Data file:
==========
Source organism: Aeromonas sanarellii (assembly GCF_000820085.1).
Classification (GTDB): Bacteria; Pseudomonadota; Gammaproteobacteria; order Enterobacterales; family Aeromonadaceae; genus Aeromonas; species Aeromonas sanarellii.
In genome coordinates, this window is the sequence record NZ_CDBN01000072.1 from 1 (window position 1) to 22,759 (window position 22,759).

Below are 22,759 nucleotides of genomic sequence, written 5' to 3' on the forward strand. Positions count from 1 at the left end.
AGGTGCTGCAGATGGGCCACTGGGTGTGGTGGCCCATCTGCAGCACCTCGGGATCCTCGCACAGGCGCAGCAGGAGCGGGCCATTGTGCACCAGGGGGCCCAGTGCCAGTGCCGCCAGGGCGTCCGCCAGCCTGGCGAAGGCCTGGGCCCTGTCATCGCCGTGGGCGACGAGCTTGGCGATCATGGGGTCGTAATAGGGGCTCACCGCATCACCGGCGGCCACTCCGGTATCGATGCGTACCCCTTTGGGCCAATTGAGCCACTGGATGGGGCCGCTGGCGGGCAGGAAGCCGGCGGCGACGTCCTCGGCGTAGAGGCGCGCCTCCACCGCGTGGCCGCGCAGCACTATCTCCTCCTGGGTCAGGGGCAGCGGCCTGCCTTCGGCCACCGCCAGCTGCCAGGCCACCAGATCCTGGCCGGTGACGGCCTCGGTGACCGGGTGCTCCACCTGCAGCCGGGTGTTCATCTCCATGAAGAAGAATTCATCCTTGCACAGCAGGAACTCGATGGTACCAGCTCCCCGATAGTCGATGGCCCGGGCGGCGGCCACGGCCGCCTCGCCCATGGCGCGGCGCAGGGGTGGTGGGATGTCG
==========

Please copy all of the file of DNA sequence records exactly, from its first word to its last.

Source organism: Aeromonas sanarellii (assembly GCF_000820085.1).
Classification (GTDB): Bacteria; Pseudomonadota; Gammaproteobacteria; order Enterobacterales; family Aeromonadaceae; genus Aeromonas; species Aeromonas sanarellii.
In genome coordinates, this window is the sequence record NZ_CDBN01000072.1 from 1 (window position 1) to 22,759 (window position 22,759).

Below are 22,759 nucleotides of genomic sequence, written 5' to 3' on the forward strand. Positions count from 1 at the left end.
AGGTGCTGCAGATGGGCCACTGGGTGTGGTGGCCCATCTGCAGCACCTCGGGATCCTCGCACAGGCGCAGCAGGAGCGGGCCATTGTGCACCAGGGGGCCCAGTGCCAGTGCCGCCAGGGCGTCCGCCAGCCTGGCGAAGGCCTGGGCCCTGTCATCGCCGTGGGCGACGAGCTTGGCGATCATGGGGTCGTAATAGGGGCTCACCGCATCACCGGCGGCCACTCCGGTATCGATGCGTACCCCTTTGGGCCAATTGAGCCACTGGATGGGGCCGCTGGCGGGCAGGAAGCCGGCGGCGACGTCCTCGGCGTAGAGGCGCGCCTCCACCGCGTGGCCGCGCAGCACTATCTCCTCCTGGGTCAGGGGCAGCGGCCTGCCTTCGGCCACCGCCAGCTGCCAGGCCACCAGATCCTGGCCGGTGACGGCCTCGGTGACCGGGTGCTCCACCTGCAGCCGGGTGTTCATCTCCATGAAGAAGAATTCATCCTTGCACAGCAGGAACTCGATGGTACCAGCTCCCCGATAGTCGATGGCCCGGGCGGCGGCCACGGCCGCCTCGCCCATGGCGCGGCGCAGGGGTGGTGGGATGTCG